Olympic 100m champ Fraser defies pressure
Published: Sunday | July 26, 2009
Pressure: an oppressive condition of physical or mental distress. It's something Olympic 100-metre champion Shelly-Ann Fraser has been running under for seemingly all of her short international career.
As a relative unknown Fraser burst into national focus last year finishing second at the national championships in what was then her personal best of 10.85 seconds behind Kerron Stewart (10.80) and ahead of defending champion Veronica Campbell-Brown.
The latter was unable to earn a spot to represent Jamaica in the women's 100-metre sprint in Beijing because, despite running an amazing 10.88 seconds, she finished fourth. Fraser's MVP teammate Sherone Simpson was third in 10.87. From that day in late June 2008, Fraser, who grew up in depressed conditions in Waterhouse, one of Kingston's poorest communities, had to endure a wave of calls for her or her teammate Simpson to be replaced by Campbell-Brown. Her performance was seen as a fluke and there was no way the beloved Campbell-Brown should be denied a chance to represent her country at the Olympic Games because she was sure to beat them all, including the hated Americans.
lived on the edge
As Beijing loomed Fraser and Simpson lived on the edge waiting to get the dreaded call that never came. She gradually silenced doubters with impressive performances to advance, and saved her best performance for last, winning Olympic gold in a world-leading 10.78 seconds. Stewart and Simpson shared silver medals .20 seconds behind as Jamaica, historically, swept the event.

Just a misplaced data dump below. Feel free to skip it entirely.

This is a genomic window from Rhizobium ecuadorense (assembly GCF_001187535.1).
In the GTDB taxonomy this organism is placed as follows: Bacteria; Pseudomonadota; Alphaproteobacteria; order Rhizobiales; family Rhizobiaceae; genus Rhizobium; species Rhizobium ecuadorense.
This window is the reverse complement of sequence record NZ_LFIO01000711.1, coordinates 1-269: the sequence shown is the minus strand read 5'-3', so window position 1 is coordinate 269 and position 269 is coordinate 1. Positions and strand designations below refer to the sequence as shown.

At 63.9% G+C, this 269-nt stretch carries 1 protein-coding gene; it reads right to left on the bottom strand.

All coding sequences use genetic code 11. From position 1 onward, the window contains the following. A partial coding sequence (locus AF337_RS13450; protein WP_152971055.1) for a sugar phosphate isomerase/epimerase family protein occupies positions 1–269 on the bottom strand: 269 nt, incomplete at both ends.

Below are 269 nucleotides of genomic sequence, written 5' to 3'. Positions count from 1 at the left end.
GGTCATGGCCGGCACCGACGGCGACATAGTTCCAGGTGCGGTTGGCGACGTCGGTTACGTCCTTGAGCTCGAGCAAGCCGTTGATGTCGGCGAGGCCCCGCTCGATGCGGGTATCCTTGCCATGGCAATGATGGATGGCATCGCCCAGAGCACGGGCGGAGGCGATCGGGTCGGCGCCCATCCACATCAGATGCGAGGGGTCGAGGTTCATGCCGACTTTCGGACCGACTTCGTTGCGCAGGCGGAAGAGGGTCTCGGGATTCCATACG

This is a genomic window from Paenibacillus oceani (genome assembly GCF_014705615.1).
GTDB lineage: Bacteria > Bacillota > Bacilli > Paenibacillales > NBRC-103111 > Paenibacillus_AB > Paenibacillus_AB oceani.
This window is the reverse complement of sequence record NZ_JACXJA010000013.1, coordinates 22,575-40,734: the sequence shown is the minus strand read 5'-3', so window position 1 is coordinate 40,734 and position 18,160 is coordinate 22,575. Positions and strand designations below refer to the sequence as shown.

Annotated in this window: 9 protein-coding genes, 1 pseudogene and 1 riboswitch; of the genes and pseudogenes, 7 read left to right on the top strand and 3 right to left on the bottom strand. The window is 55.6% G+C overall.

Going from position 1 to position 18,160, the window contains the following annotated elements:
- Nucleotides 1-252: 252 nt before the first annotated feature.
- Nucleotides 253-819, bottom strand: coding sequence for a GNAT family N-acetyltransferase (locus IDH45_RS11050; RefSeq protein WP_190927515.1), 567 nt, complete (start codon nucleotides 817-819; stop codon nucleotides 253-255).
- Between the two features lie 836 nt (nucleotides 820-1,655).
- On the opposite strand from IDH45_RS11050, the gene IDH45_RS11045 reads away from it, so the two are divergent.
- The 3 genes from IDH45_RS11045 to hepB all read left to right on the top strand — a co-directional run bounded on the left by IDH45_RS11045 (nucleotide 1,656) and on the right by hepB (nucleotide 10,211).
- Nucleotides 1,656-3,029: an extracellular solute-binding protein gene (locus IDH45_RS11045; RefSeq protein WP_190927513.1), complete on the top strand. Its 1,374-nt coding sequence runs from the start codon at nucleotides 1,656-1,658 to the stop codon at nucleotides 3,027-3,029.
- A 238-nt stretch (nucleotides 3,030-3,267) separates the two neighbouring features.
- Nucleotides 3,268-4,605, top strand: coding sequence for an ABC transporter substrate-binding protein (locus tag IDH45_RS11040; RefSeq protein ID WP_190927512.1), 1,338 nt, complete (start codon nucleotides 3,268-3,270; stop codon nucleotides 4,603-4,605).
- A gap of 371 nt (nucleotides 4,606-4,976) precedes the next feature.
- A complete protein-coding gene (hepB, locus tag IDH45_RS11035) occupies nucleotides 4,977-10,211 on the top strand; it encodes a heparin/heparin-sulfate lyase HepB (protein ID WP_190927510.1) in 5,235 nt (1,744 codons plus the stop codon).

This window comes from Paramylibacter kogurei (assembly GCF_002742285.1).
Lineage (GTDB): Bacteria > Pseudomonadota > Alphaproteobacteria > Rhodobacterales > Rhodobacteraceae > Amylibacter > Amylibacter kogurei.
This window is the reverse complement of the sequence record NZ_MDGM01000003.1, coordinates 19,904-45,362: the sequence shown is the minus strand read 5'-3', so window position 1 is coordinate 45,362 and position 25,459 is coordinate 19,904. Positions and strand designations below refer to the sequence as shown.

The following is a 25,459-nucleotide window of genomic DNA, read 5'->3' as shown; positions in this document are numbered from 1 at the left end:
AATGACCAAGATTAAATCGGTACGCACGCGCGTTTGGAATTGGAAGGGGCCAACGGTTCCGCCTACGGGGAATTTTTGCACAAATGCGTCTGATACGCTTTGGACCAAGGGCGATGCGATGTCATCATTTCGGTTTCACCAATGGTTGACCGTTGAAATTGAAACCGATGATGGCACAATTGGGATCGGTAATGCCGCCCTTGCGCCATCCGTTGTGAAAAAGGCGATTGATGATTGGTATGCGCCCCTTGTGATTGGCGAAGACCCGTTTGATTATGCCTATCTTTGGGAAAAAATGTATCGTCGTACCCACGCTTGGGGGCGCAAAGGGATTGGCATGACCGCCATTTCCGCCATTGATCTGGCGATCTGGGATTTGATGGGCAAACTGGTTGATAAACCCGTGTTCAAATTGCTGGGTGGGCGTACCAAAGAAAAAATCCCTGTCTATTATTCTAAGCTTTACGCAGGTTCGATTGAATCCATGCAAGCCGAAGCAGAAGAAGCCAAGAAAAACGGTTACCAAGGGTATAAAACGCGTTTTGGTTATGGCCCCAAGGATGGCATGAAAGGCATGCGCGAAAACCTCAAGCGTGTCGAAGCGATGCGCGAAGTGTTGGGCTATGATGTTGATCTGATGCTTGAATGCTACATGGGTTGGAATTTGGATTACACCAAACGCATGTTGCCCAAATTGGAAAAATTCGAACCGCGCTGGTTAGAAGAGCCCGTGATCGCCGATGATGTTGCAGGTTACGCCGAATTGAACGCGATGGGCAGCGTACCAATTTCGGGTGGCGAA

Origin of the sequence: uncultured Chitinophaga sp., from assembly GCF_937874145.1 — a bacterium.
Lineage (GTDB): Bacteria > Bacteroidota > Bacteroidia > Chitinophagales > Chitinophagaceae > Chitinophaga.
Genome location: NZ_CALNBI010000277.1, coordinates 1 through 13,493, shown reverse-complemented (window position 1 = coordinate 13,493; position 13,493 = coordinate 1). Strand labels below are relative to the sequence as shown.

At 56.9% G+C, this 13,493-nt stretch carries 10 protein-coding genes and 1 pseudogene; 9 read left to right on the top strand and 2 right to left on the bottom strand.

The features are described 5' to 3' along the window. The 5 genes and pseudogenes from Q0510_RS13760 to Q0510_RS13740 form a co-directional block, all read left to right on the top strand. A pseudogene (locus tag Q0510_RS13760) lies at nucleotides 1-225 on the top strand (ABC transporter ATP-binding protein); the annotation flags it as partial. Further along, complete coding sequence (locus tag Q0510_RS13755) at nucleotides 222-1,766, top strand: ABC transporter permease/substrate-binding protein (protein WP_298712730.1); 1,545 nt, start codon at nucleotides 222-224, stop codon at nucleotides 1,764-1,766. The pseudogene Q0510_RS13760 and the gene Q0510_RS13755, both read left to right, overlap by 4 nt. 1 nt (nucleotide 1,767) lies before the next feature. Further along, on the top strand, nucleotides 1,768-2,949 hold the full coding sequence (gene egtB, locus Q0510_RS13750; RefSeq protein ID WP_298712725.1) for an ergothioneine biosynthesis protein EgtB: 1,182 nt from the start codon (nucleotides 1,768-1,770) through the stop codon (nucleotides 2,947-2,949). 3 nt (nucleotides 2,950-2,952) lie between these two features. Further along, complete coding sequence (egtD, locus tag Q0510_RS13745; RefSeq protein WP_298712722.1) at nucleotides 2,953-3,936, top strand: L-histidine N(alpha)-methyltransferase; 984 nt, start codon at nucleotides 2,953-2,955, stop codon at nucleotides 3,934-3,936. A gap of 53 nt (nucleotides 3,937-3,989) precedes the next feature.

Pressure has again come to bear this season. In a race to get fit for the national championships in June following an early-season appendectomy and hamstring injury, Fraser found her best form in time to record what was then a world-leading 10.88 seconds run into a -1.5 m/s headwind to dethrone Stewart.
This time, there have been no calls for her to be replaced, but less than a week before Fraser is set to perform at the Herculis Grand Prix in Monaco on Tuesday, July 28, she faces a new kind of pressure going forward. News that five Jamaican athletes tested positive for performance-enhancing drugs at the national championships in June, has put Fraser and her teammates under intense scrutiny. Already, the Guardian in England is reporting that this latest round of positive tests has put Jamaica's success in Beijing under a cloud of suspicion.
Bolt's clean pair of heels
They are not the only ones. "Usain Bolt showed a clean pair of heels to his rivals in typically spectacular fashion last night, but only after the athletics world had come to terms with the fact that the same cannot be said of his teammates.
"Five positive drug tests in Jamaica provided the worst preamble to the latest exercise in exorcising a sport's demons," the Times Online reported yesterday following the first day of the London Grand Prix.
"Boy them a go kill we with questions," Fraser began a post on her Facebook page in response to the news.
It is unlikely to shake her resolve. MVP President Bruce James reports that Fraser, now in Europe preparing for the championships, is back to full health. "She is literally improving daily in training," he said.
Her one focus, he said, is on performing well at the World Championships in Berlin knowing that if she does so she will bring glory to Jamaica.
Pressure, what pressure? "Life goes on," was how she ended her Facebook post.